• OUR LADY of CZĘSTOCHOWA: st Sigismund parish church, Słomczyn, Poland; source: own collectionOUR LADY of CZĘSTOCHOWA
    st Sigismund parish church, Słomczyn, Poland
    source: own collection
link to OUR LADY of PERPETUAL HELP in SŁOMCZYN infoSITE LOGO

st Sigismund
Roman Catholic parish
05-507 Słomczyn
85 Wiślana str.
Konstancin deanery
Warsaw archdiocese
Poland

  • st SIGISMUND: st Sigismund parish church, Słomczyn, Poland; source: own collectionst SIGISMUND
    st Sigismund parish church, Słomczyn, Poland
    source: own collection
  • st SIGISMUND: XIX c., feretory, st Sigismund parish church, Słomczyn, Poland; source: own collectionst SIGISMUND
    XIX c., feretory
    st Sigismund parish church, Słomczyn, Poland
    source: own collection
  • st SIGISMUND: XIX c., feretory, st Sigismund parish church, Słomczyn, Poland; source: own collectionst SIGISMUND
    XIX c., feretory
    st Sigismund parish church, Słomczyn, Poland
    source: own collection
  • st SIGISMUND: XIX c., feretory, st Sigismund parish church, Słomczyn, Poland; source: own collectionst SIGISMUND
    XIX c., feretory
    st Sigismund parish church, Słomczyn, Poland
    source: own collection
  • st SIGISMUND: XIX c., feretory, st Sigismund parish church, Słomczyn, Poland; source: own collectionst SIGISMUND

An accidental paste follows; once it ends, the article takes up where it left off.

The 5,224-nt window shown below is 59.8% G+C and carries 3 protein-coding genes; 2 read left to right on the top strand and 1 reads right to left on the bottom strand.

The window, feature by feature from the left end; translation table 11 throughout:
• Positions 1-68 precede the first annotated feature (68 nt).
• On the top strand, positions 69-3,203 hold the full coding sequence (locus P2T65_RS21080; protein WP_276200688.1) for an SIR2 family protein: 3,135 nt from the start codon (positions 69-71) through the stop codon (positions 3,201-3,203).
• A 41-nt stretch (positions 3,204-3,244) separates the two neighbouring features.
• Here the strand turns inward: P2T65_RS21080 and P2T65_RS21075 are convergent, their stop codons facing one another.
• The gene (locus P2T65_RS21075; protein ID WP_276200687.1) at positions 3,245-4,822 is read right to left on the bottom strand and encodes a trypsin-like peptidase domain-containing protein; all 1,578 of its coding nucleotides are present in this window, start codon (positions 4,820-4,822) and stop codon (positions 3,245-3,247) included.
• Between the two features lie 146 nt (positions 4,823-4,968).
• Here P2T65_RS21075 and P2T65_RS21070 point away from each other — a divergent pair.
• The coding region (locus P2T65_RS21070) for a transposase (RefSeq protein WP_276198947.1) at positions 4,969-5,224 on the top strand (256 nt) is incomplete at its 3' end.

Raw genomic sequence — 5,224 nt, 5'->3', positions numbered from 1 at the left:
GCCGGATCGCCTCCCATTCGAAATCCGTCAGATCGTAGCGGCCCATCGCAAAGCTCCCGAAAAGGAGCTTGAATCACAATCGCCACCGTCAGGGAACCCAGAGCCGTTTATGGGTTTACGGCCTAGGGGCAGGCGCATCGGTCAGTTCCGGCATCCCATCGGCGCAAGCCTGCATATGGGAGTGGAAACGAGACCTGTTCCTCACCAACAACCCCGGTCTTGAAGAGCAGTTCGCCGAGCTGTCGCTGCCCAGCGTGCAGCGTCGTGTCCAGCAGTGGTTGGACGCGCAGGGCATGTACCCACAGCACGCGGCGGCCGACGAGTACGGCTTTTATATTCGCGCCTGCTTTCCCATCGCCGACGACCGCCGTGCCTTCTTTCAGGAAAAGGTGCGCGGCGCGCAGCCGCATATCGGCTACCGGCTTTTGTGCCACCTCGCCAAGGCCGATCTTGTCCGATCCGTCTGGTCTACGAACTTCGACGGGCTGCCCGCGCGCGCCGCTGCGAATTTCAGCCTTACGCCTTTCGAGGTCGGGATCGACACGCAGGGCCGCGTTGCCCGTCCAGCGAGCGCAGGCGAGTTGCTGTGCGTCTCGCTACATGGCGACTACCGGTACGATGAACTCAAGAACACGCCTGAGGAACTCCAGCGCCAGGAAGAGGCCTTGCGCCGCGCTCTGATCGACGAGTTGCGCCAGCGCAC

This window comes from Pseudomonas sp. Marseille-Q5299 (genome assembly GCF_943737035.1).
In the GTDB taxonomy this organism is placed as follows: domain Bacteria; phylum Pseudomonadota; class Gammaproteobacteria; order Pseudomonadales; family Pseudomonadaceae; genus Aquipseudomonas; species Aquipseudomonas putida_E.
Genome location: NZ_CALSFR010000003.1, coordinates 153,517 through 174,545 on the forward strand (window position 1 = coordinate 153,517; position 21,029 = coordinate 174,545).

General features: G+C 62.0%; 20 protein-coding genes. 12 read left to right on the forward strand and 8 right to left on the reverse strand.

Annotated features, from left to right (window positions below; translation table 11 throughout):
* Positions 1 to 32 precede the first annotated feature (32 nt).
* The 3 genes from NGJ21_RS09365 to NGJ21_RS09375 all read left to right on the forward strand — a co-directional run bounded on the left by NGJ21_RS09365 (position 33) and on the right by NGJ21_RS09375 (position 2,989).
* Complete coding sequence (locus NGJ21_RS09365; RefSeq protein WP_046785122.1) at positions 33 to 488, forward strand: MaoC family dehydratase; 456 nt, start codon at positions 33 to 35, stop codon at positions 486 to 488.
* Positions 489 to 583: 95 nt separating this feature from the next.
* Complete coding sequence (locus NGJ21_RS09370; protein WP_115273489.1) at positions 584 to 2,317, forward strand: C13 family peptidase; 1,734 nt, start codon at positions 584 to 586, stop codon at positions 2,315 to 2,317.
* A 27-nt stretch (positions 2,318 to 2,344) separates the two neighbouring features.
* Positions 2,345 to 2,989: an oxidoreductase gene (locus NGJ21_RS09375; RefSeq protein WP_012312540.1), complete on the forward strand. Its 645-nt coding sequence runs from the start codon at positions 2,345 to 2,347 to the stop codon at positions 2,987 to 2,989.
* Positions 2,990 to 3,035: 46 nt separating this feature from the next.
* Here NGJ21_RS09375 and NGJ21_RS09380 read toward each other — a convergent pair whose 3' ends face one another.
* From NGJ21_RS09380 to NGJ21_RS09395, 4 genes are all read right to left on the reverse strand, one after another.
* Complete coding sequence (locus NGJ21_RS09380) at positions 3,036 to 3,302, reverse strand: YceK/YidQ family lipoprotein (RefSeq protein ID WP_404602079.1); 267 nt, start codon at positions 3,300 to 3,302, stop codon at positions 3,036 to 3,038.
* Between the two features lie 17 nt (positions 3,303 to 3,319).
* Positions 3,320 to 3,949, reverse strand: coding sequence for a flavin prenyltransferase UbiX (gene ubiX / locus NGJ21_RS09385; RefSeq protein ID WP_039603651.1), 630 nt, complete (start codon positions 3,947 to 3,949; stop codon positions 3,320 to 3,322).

XIX c., feretory
    st Sigismund parish church, Słomczyn, Poland
    source: own collection

LINK to Nu HTML Checker

WHITE BOOK
Martyrology of the clergy — Poland

XX century (1914 – 1989)

personal data

review in:

link do KARTY OSOBOWEJ - POLSKA WERSJA
  • GÓRECKI Marian - Contemporary image?, source: stutthofmuseum.blogspot.com, own collection; CLICK TO ZOOM AND DISPLAY INFOGÓRECKI Marian
    Contemporary image?
    source: stutthofmuseum.blogspot.com
    own collection
  • GÓRECKI Marian - Monument, Gdańsk-New Port, source: pl.wikipedia.org, own collection; CLICK TO ZOOM AND DISPLAY INFOGÓRECKI Marian
    Monument, Gdańsk-New Port
    source: pl.wikipedia.org
    own collection

religious status

blessed

surname

GÓRECKI

forename(s)

Marian

  • GÓRECKI Marian - Monument, Gdańsk - New Port, source: pl.wikipedia.org, own collection; CLICK TO ZOOM AND DISPLAY INFOGÓRECKI Marian
    Monument, Gdańsk - New Port
    source: pl.wikipedia.org
    own collection
  • GÓRECKI Marian - Commemorative plaque, Underground Resistance State monument, Poznań, source: own collection; CLICK TO ZOOM AND DISPLAY INFOGÓRECKI Marian
    Commemorative plaque, Underground Resistance State monument, Poznań
    source: own collection
  • GÓRECKI Marian - Underground Resistance State monument, Poznań, source: own collection; CLICK TO ZOOM AND DISPLAY INFOGÓRECKI Marian
    Underground Resistance State monument, Poznań
    source: own collection
  • GÓRECKI Marian - Underground Resistance State monument, Poznań, source: own collection; CLICK TO ZOOM AND DISPLAY INFOGÓRECKI Marian
    Underground Resistance State monument, Poznań
    source: own collection
  • GÓRECKI Marian - Grave (cenotaph?), Meritorious Cemetery, Gdańsk - Zaspa, source: pl.wikipedia.org, own collection; CLICK TO ZOOM AND DISPLAY INFOGÓRECKI Marian
    Grave (cenotaph?), Meritorious Cemetery, Gdańsk - Zaspa
    source: pl.wikipedia.org
    own collection